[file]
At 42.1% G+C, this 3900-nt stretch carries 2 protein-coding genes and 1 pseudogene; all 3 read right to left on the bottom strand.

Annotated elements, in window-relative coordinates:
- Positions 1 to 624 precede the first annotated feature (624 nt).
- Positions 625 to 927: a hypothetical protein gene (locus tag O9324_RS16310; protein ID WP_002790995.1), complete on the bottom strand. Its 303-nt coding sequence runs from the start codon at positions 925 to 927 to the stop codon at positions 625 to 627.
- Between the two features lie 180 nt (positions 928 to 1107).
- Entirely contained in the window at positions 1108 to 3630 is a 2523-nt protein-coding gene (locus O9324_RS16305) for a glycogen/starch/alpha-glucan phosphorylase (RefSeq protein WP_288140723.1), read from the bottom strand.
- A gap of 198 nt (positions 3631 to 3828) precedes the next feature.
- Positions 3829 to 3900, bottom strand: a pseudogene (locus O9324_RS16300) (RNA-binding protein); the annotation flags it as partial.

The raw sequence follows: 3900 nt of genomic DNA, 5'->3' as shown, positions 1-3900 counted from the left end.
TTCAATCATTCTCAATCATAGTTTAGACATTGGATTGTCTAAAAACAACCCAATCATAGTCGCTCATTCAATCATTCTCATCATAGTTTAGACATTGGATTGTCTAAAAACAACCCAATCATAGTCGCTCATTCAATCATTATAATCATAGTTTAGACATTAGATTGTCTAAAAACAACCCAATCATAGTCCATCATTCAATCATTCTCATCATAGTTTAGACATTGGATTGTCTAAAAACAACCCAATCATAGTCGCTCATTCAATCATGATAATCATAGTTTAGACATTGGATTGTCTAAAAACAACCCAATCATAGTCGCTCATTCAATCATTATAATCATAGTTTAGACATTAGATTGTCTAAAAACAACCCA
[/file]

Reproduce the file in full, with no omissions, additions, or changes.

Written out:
At 42.1% G+C, this 3900-nt stretch carries 2 protein-coding genes and 1 pseudogene; all 3 read right to left on the bottom strand.

Annotated elements, in window-relative coordinates:
- Positions 1 to 624 precede the first annotated feature (624 nt).
- Positions 625 to 927: a hypothetical protein gene (locus tag O9324_RS16310; protein ID WP_002790995.1), complete on the bottom strand. Its 303-nt coding sequence runs from the start codon at positions 925 to 927 to the stop codon at positions 625 to 627.
- Between the two features lie 180 nt (positions 928 to 1107).
- Entirely contained in the window at positions 1108 to 3630 is a 2523-nt protein-coding gene (locus O9324_RS16305) for a glycogen/starch/alpha-glucan phosphorylase (RefSeq protein WP_288140723.1), read from the bottom strand.
- A gap of 198 nt (positions 3631 to 3828) precedes the next feature.
- Positions 3829 to 3900, bottom strand: a pseudogene (locus O9324_RS16300) (RNA-binding protein); the annotation flags it as partial.

The raw sequence follows: 3900 nt of genomic DNA, 5'->3' as shown, positions 1-3900 counted from the left end.
TTCAATCATTCTCAATCATAGTTTAGACATTGGATTGTCTAAAAACAACCCAATCATAGTCGCTCATTCAATCATTCTCATCATAGTTTAGACATTGGATTGTCTAAAAACAACCCAATCATAGTCGCTCATTCAATCATTATAATCATAGTTTAGACATTAGATTGTCTAAAAACAACCCAATCATAGTCCATCATTCAATCATTCTCATCATAGTTTAGACATTGGATTGTCTAAAAACAACCCAATCATAGTCGCTCATTCAATCATGATAATCATAGTTTAGACATTGGATTGTCTAAAAACAACCCAATCATAGTCGCTCATTCAATCATTATAATCATAGTTTAGACATTAGATTGTCTAAAAACAACCCA